top of page

Lagging vs. Leading Indicators, What's the Difference?

Updated: Apr 12, 2022

Business leaders, supervisors, managers - do you ever feel that you currently aren’t aware of the business conditions and trends? It is easy to feel overwhelmed with the pile of work and stay up to date with measuring how projects or sales are currently doing and where they are heading. So, next time you leave a meeting, keep note of what the lagging indicators and leading indicators are. With these, you will be able to know where the company’s current state and get a scan of the overall important metrics that will guide the company to achieve accurate projections.

Difference Between Lagging & Leading Indicators

Lagging Indicators

Did your business hit the jackpot from signing with a new client last week? Or is it up in flames and you don’t know about it? Simply put, lagging indicators help evaluate past performance and assess the current state of business. Lagging indicators are metrics that have already been taken place to achieve insight into projected success.

They are often easy to spot. Companies have a myriad of dashboards and reports in place to display some of their bottom line metrics. Lagging indicators are unresponsive and hard to change. They often change significantly at a slow pace and only through the combined efforts of multiple product teams. However, the final metrics are clear, but again they are only visible in hindsight. Here are figures that we can use to further comprehend:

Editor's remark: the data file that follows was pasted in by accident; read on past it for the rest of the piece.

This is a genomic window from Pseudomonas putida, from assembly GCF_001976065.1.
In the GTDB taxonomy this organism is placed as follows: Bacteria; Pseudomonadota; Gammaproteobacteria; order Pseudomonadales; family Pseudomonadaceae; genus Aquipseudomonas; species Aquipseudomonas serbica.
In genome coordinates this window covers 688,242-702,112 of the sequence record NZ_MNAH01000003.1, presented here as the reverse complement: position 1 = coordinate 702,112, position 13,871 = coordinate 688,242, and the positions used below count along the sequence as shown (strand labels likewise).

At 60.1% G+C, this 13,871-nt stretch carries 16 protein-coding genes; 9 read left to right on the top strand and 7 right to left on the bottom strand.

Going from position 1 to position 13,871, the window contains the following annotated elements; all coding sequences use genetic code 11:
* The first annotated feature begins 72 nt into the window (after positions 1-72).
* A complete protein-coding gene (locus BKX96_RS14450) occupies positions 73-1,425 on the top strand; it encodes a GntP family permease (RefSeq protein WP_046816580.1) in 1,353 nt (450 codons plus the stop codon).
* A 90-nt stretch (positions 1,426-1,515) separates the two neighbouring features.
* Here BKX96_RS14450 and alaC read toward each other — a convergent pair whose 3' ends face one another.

• Profit

  • Expenses

  • Customer participation

  • Renewal rates

  • Revenue

Leading Indicators

On the other hand, leading indicators predict future conditions. Here, we look at metrics that will help lead towards succeeding in the outcome objective key results (OKRs) and goals. Here are links to more forecasting blogs and videos.

Leading indicators are difficult to uncover. Teams often don’t know which user behaviors lead to success and don’t have the data to measure it. Metrics change as the direct result of an individual team’s contribution. The change can be detected quickly and influences day-to-day decisions. The change in the metrics can be measured continuously with high confidence that focusing on them will contribute to high-level company metrics. Here are some examples of indicators to consider looking out for:

  • Sales projections

  • New products/services

  • Employee capacity

  • Net promoter score

  • Return on investment (ROI)

Need Both Leading and Lagging Indicators

A lot happens as managers, so it’s important to keep these indicators top of mind. We need these metrics in order to stay in check with current performance as well as move the company forward based on results. These two metrics are what help managers and up stay informed about meeting overall business objectives and goals.


bottom of page